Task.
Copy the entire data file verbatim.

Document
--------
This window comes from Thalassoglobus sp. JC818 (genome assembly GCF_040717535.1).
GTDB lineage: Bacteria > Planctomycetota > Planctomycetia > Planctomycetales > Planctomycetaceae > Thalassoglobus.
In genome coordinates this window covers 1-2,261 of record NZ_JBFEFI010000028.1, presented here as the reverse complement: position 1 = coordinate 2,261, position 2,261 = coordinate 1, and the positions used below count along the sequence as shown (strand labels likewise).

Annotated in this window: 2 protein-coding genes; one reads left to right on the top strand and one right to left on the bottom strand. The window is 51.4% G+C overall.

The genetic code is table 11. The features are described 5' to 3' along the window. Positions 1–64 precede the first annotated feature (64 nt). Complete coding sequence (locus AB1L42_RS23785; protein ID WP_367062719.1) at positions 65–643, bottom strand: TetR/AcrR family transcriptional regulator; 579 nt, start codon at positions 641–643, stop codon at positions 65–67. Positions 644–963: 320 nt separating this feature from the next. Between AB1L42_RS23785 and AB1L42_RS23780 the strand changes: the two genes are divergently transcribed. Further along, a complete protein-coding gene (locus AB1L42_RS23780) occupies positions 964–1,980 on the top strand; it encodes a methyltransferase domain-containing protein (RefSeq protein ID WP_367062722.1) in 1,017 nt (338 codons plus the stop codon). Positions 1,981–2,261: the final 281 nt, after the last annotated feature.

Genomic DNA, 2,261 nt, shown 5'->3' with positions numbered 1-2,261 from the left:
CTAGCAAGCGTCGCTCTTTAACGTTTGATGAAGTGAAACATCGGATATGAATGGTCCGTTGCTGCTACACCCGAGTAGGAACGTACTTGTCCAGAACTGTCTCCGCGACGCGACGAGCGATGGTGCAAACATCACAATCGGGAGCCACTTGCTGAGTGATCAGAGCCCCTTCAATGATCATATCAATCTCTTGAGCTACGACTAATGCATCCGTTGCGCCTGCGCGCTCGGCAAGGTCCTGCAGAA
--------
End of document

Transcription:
This window comes from Thalassoglobus sp. JC818 (genome assembly GCF_040717535.1).
GTDB lineage: Bacteria > Planctomycetota > Planctomycetia > Planctomycetales > Planctomycetaceae > Thalassoglobus.
In genome coordinates this window covers 1-2,261 of record NZ_JBFEFI010000028.1, presented here as the reverse complement: position 1 = coordinate 2,261, position 2,261 = coordinate 1, and the positions used below count along the sequence as shown (strand labels likewise).

Annotated in this window: 2 protein-coding genes; one reads left to right on the top strand and one right to left on the bottom strand. The window is 51.4% G+C overall.

The genetic code is table 11. The features are described 5' to 3' along the window. Positions 1–64 precede the first annotated feature (64 nt). Complete coding sequence (locus AB1L42_RS23785; protein ID WP_367062719.1) at positions 65–643, bottom strand: TetR/AcrR family transcriptional regulator; 579 nt, start codon at positions 641–643, stop codon at positions 65–67. Positions 644–963: 320 nt separating this feature from the next. Between AB1L42_RS23785 and AB1L42_RS23780 the strand changes: the two genes are divergently transcribed. Further along, a complete protein-coding gene (locus AB1L42_RS23780) occupies positions 964–1,980 on the top strand; it encodes a methyltransferase domain-containing protein (RefSeq protein ID WP_367062722.1) in 1,017 nt (338 codons plus the stop codon). Positions 1,981–2,261: the final 281 nt, after the last annotated feature.

Genomic DNA, 2,261 nt, shown 5'->3' with positions numbered 1-2,261 from the left:
CTAGCAAGCGTCGCTCTTTAACGTTTGATGAAGTGAAACATCGGATATGAATGGTCCGTTGCTGCTACACCCGAGTAGGAACGTACTTGTCCAGAACTGTCTCCGCGACGCGACGAGCGATGGTGCAAACATCACAATCGGGAGCCACTTGCTGAGTGATCAGAGCCCCTTCAATGATCATATCAATCTCTTGAGCTACGACTAATGCATCCGTTGCGCCTGCGCGCTCGGCAAGGTCCTGCAGAA